Monday, May 02, 2011

Hungarian Jancsi Torta

Another free choice week for the Heavenly Cake Bakers. This week I chose a cake I've been dying to make ever since the group made it in October 2009. Well, I guess I haven't been THAT dying to make it as I've waited until the last free choice of the bake-through to make it. So let's just say today was the Jancsi Torta's day.

(HCB history trivia: this was the first cake of the bake-through!)

Hungarian Jancsi Torta

May 1, 2011
Name of Cake: Sorry Your Marriage Wasn't As Good As Your Cake
Occasion: HCB
Constituents: a walnut-chocolate flourless cake frosted with raspberry ganache

A quick search on the internet about the Jancsi torta mainly brought up all the HCB entries about the cake! Aside from that, there were a few entries that said the traditional Jancsi torta, named after a gypsy named Rigo Jancsi, is a two layer chocolate sponge cake, filled with a rich chocolate ganache and according to some, a thin layer of apricot jam, and covered in more ganache. It is supposed to be a very rich chocolate cake, which Jancsi purportedly created for his then-wife. Here's a nice article about the history of the couple and the cake.

Rose's take on the cake involves toasted walnuts instead of flour and butter, chopped chocolate instead of cocoa powder, and eight eggs which are separated and beaten to maximum volume for structure and height. She suggests skipping the ganache and serving the cake with sour cherry preserves, which many HCB did and enjoyed very much. I wanted chocolate, and discovered a tub of raspberry ganache from 5/30/2009 in the freezer, so that's what my cake got. It worked out well, I think.

The walnuts are toasted and the skins rubbed off, then processed in the processor with a little bit of sugar until fine but not oily or clumpy. Mine were oily and clumpy. Oops. A bunch of 62% chocolate is processed until fine but not melted and the chocolate and nuts are tossed together.

Hungarian Jancsi Torta

Then the eight egg yolks (or more, depending on the size of your yolks) are taken to the ribbon stage with the majority of the sugar, which looks so pretty.

Hungarian Jancsi Torta

The ribboned yolks and the chocolate-nuts are folded together. It is thick and sticky, and not as pretty.

Hungarian Jancsi Torta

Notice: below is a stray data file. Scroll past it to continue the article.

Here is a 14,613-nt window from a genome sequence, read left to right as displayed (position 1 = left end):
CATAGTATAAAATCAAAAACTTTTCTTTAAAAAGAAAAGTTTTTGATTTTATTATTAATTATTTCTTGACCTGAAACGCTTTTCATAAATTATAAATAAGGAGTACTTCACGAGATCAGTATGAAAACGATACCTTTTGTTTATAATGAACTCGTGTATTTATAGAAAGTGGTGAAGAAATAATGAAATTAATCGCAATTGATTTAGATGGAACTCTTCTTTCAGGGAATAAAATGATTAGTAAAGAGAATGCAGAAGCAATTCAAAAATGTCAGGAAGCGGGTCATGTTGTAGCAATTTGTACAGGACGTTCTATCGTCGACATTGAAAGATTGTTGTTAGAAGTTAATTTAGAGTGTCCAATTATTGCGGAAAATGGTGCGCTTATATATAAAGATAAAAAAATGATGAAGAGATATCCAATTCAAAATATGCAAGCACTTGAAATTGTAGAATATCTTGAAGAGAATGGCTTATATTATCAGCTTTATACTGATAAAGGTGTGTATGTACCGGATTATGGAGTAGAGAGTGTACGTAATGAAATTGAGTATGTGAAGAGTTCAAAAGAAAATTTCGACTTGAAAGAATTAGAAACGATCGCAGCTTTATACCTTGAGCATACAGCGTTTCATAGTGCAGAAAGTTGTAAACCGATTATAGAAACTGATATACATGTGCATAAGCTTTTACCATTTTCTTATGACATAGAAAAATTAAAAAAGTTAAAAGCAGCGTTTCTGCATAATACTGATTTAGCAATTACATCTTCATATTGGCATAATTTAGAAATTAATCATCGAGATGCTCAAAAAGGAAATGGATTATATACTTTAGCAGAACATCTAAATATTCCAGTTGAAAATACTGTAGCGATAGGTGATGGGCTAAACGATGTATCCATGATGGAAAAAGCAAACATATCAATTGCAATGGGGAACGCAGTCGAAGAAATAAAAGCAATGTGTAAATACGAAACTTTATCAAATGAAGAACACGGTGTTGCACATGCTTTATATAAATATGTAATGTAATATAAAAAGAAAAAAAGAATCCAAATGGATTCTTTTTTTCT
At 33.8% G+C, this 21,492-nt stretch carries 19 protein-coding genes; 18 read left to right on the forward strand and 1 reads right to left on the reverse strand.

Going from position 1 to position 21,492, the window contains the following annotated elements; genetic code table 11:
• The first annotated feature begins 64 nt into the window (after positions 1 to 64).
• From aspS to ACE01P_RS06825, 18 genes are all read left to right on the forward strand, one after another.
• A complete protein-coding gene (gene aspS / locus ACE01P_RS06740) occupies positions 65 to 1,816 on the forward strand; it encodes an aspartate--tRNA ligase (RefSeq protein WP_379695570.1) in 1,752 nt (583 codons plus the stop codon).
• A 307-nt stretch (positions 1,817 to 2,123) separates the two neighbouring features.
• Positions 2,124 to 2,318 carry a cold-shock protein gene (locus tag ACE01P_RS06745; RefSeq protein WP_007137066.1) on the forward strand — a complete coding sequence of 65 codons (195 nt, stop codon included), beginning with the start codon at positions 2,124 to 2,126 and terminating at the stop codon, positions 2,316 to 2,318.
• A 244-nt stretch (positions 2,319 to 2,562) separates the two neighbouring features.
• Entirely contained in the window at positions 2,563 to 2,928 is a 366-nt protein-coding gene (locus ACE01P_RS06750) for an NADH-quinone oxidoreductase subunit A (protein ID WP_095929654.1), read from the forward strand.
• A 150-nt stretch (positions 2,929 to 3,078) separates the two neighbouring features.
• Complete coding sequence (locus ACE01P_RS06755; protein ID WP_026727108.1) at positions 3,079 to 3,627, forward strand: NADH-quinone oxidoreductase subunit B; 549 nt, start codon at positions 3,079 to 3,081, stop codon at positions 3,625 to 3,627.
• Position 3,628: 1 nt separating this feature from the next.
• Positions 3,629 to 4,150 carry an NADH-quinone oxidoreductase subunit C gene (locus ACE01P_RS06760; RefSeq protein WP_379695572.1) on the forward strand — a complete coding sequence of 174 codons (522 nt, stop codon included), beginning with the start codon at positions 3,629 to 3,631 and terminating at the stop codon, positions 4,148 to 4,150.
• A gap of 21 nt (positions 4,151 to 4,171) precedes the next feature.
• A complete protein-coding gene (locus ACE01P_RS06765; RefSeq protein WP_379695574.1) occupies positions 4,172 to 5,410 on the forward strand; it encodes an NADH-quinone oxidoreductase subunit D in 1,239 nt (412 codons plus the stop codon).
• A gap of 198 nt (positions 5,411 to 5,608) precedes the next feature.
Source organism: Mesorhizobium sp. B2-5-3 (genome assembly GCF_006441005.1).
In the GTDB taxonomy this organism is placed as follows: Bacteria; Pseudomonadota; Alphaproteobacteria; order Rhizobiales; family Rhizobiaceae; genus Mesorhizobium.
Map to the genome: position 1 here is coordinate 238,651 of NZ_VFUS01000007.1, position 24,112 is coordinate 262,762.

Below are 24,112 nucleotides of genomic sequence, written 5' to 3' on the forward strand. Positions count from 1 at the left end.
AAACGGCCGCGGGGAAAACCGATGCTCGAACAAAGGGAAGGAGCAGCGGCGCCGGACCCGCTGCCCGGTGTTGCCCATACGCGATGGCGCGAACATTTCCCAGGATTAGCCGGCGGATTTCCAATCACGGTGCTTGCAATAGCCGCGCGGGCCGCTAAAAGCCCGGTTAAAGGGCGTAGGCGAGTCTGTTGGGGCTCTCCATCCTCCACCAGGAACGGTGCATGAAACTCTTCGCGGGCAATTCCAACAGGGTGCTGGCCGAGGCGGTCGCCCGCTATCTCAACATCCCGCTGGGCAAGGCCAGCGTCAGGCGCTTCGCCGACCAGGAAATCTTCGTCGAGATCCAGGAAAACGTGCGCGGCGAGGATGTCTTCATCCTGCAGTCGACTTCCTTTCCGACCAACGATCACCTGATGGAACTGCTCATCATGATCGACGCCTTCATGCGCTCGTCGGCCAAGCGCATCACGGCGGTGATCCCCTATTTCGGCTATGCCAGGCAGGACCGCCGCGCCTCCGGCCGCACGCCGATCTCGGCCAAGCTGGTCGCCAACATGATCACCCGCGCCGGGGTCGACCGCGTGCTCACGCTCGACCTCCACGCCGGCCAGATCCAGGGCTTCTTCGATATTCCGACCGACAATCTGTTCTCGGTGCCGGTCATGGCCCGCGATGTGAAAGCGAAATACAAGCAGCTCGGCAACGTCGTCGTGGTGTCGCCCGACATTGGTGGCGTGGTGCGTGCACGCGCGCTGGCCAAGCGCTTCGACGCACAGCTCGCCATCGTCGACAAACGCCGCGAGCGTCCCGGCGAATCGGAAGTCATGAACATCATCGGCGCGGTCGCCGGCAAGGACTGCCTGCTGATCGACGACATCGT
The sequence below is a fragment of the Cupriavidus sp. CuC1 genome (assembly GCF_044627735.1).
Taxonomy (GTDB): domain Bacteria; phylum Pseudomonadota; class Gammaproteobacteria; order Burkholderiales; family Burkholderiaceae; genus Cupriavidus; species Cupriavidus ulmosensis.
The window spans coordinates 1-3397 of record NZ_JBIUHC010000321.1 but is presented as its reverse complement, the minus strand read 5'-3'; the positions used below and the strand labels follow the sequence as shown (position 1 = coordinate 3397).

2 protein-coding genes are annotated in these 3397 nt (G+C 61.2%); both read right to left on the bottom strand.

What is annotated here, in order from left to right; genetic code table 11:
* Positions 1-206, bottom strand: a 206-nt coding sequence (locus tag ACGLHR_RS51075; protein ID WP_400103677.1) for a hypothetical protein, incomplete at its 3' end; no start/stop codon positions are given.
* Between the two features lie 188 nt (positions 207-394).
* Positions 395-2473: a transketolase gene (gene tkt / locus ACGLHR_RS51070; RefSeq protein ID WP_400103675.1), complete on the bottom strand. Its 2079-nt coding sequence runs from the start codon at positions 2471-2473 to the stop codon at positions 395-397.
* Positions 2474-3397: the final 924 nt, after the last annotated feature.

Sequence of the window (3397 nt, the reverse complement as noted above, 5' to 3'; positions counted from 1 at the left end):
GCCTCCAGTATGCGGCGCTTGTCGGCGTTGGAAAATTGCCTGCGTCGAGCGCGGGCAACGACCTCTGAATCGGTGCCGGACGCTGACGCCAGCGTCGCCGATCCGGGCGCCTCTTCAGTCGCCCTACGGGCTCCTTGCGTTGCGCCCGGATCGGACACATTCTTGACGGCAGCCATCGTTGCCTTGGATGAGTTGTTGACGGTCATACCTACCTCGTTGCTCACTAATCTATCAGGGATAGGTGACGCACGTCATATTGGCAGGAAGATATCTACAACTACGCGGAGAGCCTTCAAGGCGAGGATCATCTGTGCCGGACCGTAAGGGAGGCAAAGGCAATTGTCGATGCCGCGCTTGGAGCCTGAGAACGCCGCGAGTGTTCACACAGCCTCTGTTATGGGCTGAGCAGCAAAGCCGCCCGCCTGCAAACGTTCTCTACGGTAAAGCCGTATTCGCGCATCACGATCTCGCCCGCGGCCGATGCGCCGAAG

The eight egg whites (or less, depending on the size of your egg whites) are beaten with a little bit of cream of tartar and sugar to stiff peaks. Also pretty.

Hungarian Jancsi Torta

About a quarter of the meringue is folded into the yolk-nut-chocolate mix, to lighten up the mix and get it ready for the folding in of the meringue.

Hungarian Jancsi Torta

The meringue is then added in thirds, lightening the batter considerably, until is it is fluffy and pourable.

Hungarian Jancsi Torta

The batter is sitting in my 9x"3" springform pan, but as I have the same pan as Marie and her cake rose over the lip of the pan (but didn't ooze all over the place), I decided to add the parchment to raise up the wall of the pan. This gave me a 9x4 pan and it worked out well.

I didn't photograph the cake after it came out of the oven, but the center sunk just like Rose said it would, and even the sides sucked in a little bit. Somebody out there had a cake that did that, too.

I softened the defrosted raspberry ganache, and it was a perfect amount to frost the sides and top of this cake. The raspberry brings that nice berry tang the sour cherry preserves would have, but I get my chocolate frosting too. This way, I reasoned, the cake is sort of like the traditional torta, but not really since it isn't.

Hungarian Jancsi Torta

The cake is lovely. Light and chocolaty, the toasted walnuts give the cake a nice earthy depth. This totally goes on my breakfast cake list.


Here's Marie's Hungarian Jancsi Torta from October 2009, and her Last Cake, Next Cake roundup of the group's cakes.

8 comments:

  1. Oh wow your hungarian jancsi torta looks incredible! The ganache especially looks great.

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  2. So pretty! I don't think anyone has made this with ganache. I've made it twice and both times served it as it - we felt it's good that way.

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  3. Lovely texture. I keep forgetting this is a flourless cake. I bet this would work with almonds too. Yum!

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  4. It turned out gorgeous!

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  5. Oh man, this looks good, and since I go ga-ga with any cake with chocolate and nuts.. me thinks this one is next on my free choice week.

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  6. Jane, thanks! I am surprised and pleased that the ganache, which had been frozen for just about two years, didn't suffer in taste or texture.

    Jenn, thank you! I bet it would be good without the ganache, but it is delicious with.

    Hanaa, I bet this would be great with almonds--it would change the flavor a bit but not for the worse I'd bet.

    Vicki, thanks! I am still thinking about how to fit in Prince William's groom's cake.

    Monica, why haven't you baked this one yet! I can't wait to see what you do with it, I bet it will be stunning.

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  7. Good call for ganache over sour cherry preserves. Clearly the superior choice! That sounds amazing, I'm going to have to put it on the "make soon" list. Walnuts are so nutritious...so of course this is the perfect breakfast food!

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  8. Amanda, I knew you would be on board with ganache! Exactly my point--with this cake being full of eggs and nuts (fiber, protein, vitamins, healthy oils), and no processed flour, this really ought to be a healthier cake than most.

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